NEW YORK - Plastics packaging companies say they are passing along most of the resin price increases they have been dealt in the past 12 months. ``We've had little choice but to raise prices to protect our margins,'' said Charles W. Coker, chairman and chief executive officer of Sonoco Products Co.
The Hartsville, S.C., company is the nation's leading manufacturer of T-shirt and produce
bags, and makes PET containersand plastic drums.
``Because of the increasing resin costs during 1994, we wereable to successfully lead five price increases'' for T-shirt bags, Coker said.
But the price hikes have contributed to flat performance for many publicly held packaging companies, according to executives at the PaineWebber Packaging Wrap-Up conference, held May 15-16 in New York.
``We have taken the hit that allflexible packaging companies have taken,'' said David H. Hofmann, president and chief executive officer of the ACX Technologies Inc.'s Graphic Packaging unit in Wayne, Pa.
ACX, based in Golden, Colo., is a spinoff of the Adolph Coors Co. brewing empire.
Hofmann said raw materials account for 60-65 percent of ACX's packaging costs, which is within the typical 50-70 percent range for most plastics packaging companies. ACX still is trying to pass along price hikes to its customers, he said.
``That rabbit is working its way through the python,'' Hofmann said.
Some packaging firms have had to swallow at least part of the double- and triple-digit price hikes of the past year.
``We have not been successful in passing all of the increases along,'' said Shawn Sedaghat, president and chief executive officer of Seda Specialty Packaging Corp., a Los Angeles-based mak-er of plastic tubes and injectionmolded closures.
But Sedaghat said Seda suc-cessfully has dealt with higher costs with higher prices, reduced scrap and recycling.
Even when companies pass along increases, the changes can hurt their balance sheets. Even if customers accept price hikes dollar for dollar, the packaging firm's profit margins, determined as a percentage of sales, suffer, said George Staphos, PaineWebber packaging industry analyst.
Staphos was optimistic about packaging firms' ability to win increases from customers, in part because prices for most other ingredients are fairly stable.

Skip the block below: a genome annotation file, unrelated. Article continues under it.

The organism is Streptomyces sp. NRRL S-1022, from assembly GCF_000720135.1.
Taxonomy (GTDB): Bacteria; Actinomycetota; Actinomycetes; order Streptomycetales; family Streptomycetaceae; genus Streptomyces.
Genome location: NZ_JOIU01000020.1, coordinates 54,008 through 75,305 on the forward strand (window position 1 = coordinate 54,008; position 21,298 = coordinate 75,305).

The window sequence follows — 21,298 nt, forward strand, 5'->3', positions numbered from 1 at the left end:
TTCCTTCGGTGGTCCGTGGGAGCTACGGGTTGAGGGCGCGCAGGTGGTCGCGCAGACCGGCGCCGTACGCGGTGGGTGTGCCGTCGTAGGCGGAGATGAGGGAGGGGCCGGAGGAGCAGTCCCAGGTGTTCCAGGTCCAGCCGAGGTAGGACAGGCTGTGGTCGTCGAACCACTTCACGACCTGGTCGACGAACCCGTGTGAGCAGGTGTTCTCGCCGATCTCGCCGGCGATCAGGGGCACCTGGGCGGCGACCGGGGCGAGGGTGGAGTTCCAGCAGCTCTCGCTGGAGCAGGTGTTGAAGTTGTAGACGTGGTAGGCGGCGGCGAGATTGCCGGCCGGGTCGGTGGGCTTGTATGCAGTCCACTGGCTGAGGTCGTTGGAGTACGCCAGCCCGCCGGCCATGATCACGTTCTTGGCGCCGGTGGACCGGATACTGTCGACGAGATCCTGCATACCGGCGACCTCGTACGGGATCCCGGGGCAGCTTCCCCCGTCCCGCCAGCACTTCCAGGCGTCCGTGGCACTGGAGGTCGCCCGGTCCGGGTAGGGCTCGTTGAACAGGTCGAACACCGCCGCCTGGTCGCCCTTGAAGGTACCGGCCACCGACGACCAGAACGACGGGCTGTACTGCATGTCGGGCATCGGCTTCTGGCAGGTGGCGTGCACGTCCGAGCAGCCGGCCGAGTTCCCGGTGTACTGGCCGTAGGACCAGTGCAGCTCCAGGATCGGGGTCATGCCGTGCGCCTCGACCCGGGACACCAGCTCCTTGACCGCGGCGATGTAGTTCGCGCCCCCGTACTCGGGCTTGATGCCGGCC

``If you're ever going to get a year of packaging price in-creases, frankly, this is going to be the year,'' Staphos said. ``Declining prices, if they are moderate, would be beneficial.''
Donald J. Bainton, chairman and chief executive officer of Continental Can Co. of Syosset, N.Y., predicted just such a drop. Continental Can owns Continental Plastic Containers Inc., a major blow molder.
``We believe in 1995 this trend is going to start to reverse itself. We can't give you a time frame, but sometime in 1995,'' he said, adding that CPC has passed all resin increases on to its clients.
That opinion was not shared by John L. Caffrey, PaineWebber's basic chemicals analyst. He predicts stable prices for the rest of 1995, then increases of 11/2-2 cents per quarter for most polymers in 1996-1997.
Some materials such as PET are in short supply and price hikes are likely. PET demand now is ahead of supply, meaning recent price hikes are related to availability, not raw material prices, said William J. Avery, chairman, president and chief executive officer of Crown Cork & Seal Co. Inc. of Philadelphia.
PET suppliers are racing to build new capacity, and Avery expects supply to catch up to demand midway through 1996. But demand will continue to grow, and Avery expects a shortage again by the end of 1997.